In March 1974, the first official Golf rolled past “Zählpunkt 8“ at the VW factory in Wolfsburg, and into the showrooms of doubtful dealers. Yet again, all predictions went out of the window: The Golf became a runaway hit.
Quickly, the Golf outsold all cars in all of Europe, a title which it defended well into the new millennium. In 2002, the Golf dethroned the Volkswagen Bug as the world’s best selling car. It was later ousted by the Ford F series truck, and the Corolla. The F truck’s success is widely repressed from consciousness, as it doesn’t jibe with current politics. The title of the Corolla is disputed as Japanese trickery.
A few years after the launch—a million was still a million—the Golf had turned a loss of 807 million Deutschmarks into a gain of 667 million. At the same time, the head of the ZAF, or the Zentrale Absatzförderung, as the Volkswagen Advertising Dept. was called, and I sat in the dining car of the train from Wolfsburg to Düsseldorf.
He wiped the König’s Pilsener froth off his mustache and announced:
“The Akademie Bad Harzburg asked me to present a case study of the success of the Golf.”
I was in awe. Die Akademie für Führungskräfte der Wirtschaft in Bad Harzburg was at the time THE breeding ground for future leading executives. Asked to give a presentation in Bad Harzburg was a high honor. It was the management equivalent to giving a seminar about rocket science at the Jet Propulsion Lab at Caltech. My guy had never been at an institution of higher learning. He had sold carpets, and then went to Ford, then to Volkswagen.
He was nervous.
“Can you help me write the darned thing?”
“Sure,” I said.
“So what are we going to say?”
Time for a beer for me.
“How about something unusual,” I offered.
“That’s right: Truth. We know, but they don’t: Nobody wanted the car. The car was wrong. Everybody hated it. To everybody’s surprise, it became a success.”
My man grunted admission. Then he went into deep thought.
He lit another cigarette and had another drink. One of the many of both he consumed every day.
“That’s a good idea. They really could learn something new,” he announced after thoughts, drink and cigarette were finished.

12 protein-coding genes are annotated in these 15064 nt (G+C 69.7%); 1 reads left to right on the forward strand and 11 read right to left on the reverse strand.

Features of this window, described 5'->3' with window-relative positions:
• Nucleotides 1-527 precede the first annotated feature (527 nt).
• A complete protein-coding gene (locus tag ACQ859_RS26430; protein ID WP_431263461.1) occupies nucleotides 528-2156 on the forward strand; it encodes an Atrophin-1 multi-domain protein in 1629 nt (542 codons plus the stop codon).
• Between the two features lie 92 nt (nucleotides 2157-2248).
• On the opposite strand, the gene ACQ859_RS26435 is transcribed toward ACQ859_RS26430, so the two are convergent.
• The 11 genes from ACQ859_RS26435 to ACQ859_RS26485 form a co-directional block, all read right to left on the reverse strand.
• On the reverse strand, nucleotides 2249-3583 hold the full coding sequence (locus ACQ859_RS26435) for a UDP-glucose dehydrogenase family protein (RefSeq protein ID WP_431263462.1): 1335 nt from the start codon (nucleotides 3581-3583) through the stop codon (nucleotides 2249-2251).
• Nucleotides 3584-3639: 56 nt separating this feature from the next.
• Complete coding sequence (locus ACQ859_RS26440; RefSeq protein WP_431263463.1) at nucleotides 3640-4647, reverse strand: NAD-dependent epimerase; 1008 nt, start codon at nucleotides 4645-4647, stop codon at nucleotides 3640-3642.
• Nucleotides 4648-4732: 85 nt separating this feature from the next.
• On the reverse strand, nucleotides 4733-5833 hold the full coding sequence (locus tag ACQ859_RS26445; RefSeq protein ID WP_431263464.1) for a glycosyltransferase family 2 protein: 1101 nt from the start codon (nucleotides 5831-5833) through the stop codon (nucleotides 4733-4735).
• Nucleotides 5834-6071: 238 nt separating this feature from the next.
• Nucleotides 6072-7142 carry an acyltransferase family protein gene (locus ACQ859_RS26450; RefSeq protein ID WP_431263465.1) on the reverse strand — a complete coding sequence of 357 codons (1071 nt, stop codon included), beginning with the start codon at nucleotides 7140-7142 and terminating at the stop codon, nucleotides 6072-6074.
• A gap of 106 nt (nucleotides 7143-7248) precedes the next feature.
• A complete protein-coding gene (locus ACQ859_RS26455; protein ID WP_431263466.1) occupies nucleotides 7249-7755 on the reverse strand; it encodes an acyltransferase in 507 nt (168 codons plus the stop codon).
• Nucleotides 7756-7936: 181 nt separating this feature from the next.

“A really good idea.”
In my mind, I already started writing. He lit and poured another one, then scratched an itch on his balding head.
“They would learn the most important ingredient of success: Luck, effing luck.”
I nodded furiously.
“But if I do that, I’ll get fired.”
The typewriter in my head made a last cling, and went silent.
And so it happened that, once more, students and faculty at the Akademie für Führungskräfte der Wirtschaft in Bad Harzburg were blatantly lied to.
They were told that after careful analysis of the market, after a study of the changing habits of the target group, with premonition of the rising oil prices, which everybody at VW had long seen coming, and with an enthusiastic cadre of engineers, the right car was made at the right time for the right price.
Due to the combined wisdom of everybody at Volkswagen, and the heroic effort of the Volkswagen workers, the Golf became a success, all according to plan.
For decades, the (official) version of the launch of the Golf was regarded as the textbook case of how to design, build, and market a car. The world was yet again deprived of an essential piece of wisdom:
Most big successes just happen to happen.
I was very sorry he lied, but I was very glad he kept his job. A decade and a half later, he became my partner in my own advertising agency. We continued doing the same old shtick: Advertising for Volkswagen. We made a lot of money.
The world really wasn’t ready for the truth.